This is a good thing. But some content blocking could be harmful in ways that may not be obvious. For example, if content blocking creates new gatekeepers who can pick winners and losers in the publishing space or who favor their own content over others’, it ultimately harms competition and innovation. In the long run, users could lose as much control as they gain. The same happens if the commercial model of the Web is not part of the content blocking debate.
In my last post, I conveyed our intention to engage with this landscape, not solely through analysis and research, but also through experimentation, product development, and advocacy.
To help guide our efforts and hopefully inform others, we’ve developed three proposed “content blocking principles” that would help advance the beneficial effects of content blocking while minimizing the risks. We want your help hacking on them. Just as our data privacy principles help guide our data practices, these content blocking principles will help guide what we build and what we support across the industry.
Content is not inherently good or bad – with some notable exceptions, such as malware. So these principles aren’t about what content is OK to block and what isn’t. They speak to how and why content can be blocked, and how the user can be maintained at the center through that process.
At Mozilla, our mission is to ensure a Web that is open and trusted and that puts our users in control. For content blocking, here is what we think that means:
- Content Neutrality: Content blocking software should focus on addressing potential user needs (such as on performance, security, and privacy) instead of blocking specific types of content (such as advertising).
- Transparency & Control: The content blocking software should provide users with transparency and meaningful controls over the needs it is attempting to address.
- Openness: Blocking should maintain a level playing field and should block under the same principles regardless of source of the content. Publishers and other content providers should be given ways to participate in an open Web ecosystem, instead of being placed in a permanent penalty box that closes off the Web to their products and services.
Tell us what you think of these proposed principles on your social channels using #contentblocking and join us on Friday October 9 at 11am PT for our #BlockParty, a conversation around the problems and possible solutions to the content blocking question. We look forward to working with our users, our partners and the rest of the Web ecosystem to advance our shared goal of a healthy, open Web.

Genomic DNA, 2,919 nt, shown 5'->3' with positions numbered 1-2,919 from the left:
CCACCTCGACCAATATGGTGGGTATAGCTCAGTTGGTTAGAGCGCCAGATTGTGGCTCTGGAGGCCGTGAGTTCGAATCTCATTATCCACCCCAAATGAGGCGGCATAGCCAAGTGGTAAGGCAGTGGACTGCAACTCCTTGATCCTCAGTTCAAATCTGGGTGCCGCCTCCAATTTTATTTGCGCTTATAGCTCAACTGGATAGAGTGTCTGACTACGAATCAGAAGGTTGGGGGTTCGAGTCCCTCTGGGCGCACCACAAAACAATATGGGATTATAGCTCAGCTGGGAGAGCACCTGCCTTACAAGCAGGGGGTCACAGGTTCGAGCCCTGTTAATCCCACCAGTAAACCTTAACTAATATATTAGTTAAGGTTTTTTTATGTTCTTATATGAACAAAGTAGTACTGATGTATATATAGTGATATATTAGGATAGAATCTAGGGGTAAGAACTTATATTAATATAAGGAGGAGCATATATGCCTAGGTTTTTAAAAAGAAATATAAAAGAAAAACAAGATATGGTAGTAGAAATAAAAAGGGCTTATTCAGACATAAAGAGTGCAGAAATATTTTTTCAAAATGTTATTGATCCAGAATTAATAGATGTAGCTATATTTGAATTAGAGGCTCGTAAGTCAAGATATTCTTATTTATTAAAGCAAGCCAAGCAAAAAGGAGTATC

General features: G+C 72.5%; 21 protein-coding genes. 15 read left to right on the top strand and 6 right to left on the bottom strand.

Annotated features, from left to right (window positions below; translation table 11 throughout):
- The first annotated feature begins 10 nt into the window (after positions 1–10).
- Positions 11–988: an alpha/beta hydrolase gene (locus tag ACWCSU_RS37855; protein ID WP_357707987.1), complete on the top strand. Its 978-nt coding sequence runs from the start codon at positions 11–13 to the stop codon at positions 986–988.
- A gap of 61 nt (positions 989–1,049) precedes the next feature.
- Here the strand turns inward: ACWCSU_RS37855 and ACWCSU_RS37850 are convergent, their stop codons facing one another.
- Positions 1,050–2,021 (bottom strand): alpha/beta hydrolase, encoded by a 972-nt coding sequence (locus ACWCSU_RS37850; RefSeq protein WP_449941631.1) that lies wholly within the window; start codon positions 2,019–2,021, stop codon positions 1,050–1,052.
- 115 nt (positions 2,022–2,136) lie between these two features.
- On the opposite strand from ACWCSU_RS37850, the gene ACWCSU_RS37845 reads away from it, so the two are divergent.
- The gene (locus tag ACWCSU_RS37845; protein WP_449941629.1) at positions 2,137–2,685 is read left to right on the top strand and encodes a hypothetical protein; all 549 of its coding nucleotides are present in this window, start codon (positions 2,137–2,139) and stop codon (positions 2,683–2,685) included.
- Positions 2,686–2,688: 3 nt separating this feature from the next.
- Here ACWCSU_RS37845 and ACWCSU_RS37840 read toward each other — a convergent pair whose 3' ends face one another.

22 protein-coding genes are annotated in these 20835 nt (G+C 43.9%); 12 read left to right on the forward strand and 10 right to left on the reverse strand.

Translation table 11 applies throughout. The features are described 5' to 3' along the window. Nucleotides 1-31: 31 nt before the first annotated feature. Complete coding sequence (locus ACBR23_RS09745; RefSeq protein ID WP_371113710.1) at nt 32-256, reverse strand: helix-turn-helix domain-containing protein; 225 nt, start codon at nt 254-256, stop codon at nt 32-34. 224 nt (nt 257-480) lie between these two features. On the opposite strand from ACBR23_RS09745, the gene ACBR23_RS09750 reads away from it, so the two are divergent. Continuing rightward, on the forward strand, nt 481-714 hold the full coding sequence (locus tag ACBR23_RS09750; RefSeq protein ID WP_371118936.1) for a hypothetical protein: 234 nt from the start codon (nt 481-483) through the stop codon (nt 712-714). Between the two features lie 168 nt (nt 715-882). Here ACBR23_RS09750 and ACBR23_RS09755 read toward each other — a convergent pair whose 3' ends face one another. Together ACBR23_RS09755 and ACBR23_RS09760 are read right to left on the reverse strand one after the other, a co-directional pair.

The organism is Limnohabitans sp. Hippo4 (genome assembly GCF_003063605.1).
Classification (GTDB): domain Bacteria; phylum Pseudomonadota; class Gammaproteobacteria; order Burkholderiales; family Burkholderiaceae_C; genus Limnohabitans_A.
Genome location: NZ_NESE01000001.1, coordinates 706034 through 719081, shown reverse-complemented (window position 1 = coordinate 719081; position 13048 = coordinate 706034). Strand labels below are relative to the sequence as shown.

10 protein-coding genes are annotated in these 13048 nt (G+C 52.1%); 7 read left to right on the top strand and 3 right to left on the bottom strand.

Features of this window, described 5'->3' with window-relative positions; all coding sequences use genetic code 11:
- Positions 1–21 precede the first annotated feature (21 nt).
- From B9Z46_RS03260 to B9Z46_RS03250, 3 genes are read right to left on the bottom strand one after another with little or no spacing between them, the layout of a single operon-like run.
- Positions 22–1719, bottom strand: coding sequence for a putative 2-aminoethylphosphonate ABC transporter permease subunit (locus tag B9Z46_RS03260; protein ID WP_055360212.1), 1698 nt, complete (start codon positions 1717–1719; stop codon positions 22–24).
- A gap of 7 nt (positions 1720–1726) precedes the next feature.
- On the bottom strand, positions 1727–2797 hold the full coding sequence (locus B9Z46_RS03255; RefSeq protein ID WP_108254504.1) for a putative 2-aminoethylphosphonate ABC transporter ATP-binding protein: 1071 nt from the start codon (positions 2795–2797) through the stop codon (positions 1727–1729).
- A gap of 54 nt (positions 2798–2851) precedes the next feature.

In this role, Ari will be responsible for Firefox OS and broader exploration of opportunities to advance our mission across the ever-increasing range of connection points of the modern Internet, i.e. phones, TVs, IoT, etc.
His deep understanding of Open Source projects and mobile leadership experience at Intel, HP, and Nokia developing platforms and products make him ideally positioned to lead our Firefox OS and Connected Devices strategy.
Firefox OS is an important part of our mobile strategy, in addition to Firefox for Android and iOS and other initiatives. We believe that building an open, independent alternative to proprietary, single-vendor platforms is critical to the future of a healthy mobile ecosystem. And it is core to our mission to promote openness, innovation and opportunity in online life.
We believe Mozilla’s role in the world is more important today than it has ever been. Issues of digital rights, privacy, online safety and security are real and impact our lives daily. The pace and complexity of online life continues to accelerate from here.
Over the last year we’ve focused on building our our team to compliment the vibrant Mozillian community adding the necessary know-how to continue to bring choice, control and opportunity to everyone on the Web.
Please join me in welcoming Ari to Mozilla!
Not surprisingly, the latest discussions around content blocking have resulted in a polarizing debate about the users who choose to block content as a way to control their Web experience, and the commercial interests who monetize that content. All of this inevitably leads to a discussion about which content is good, which content is bad, and which content should be blocked.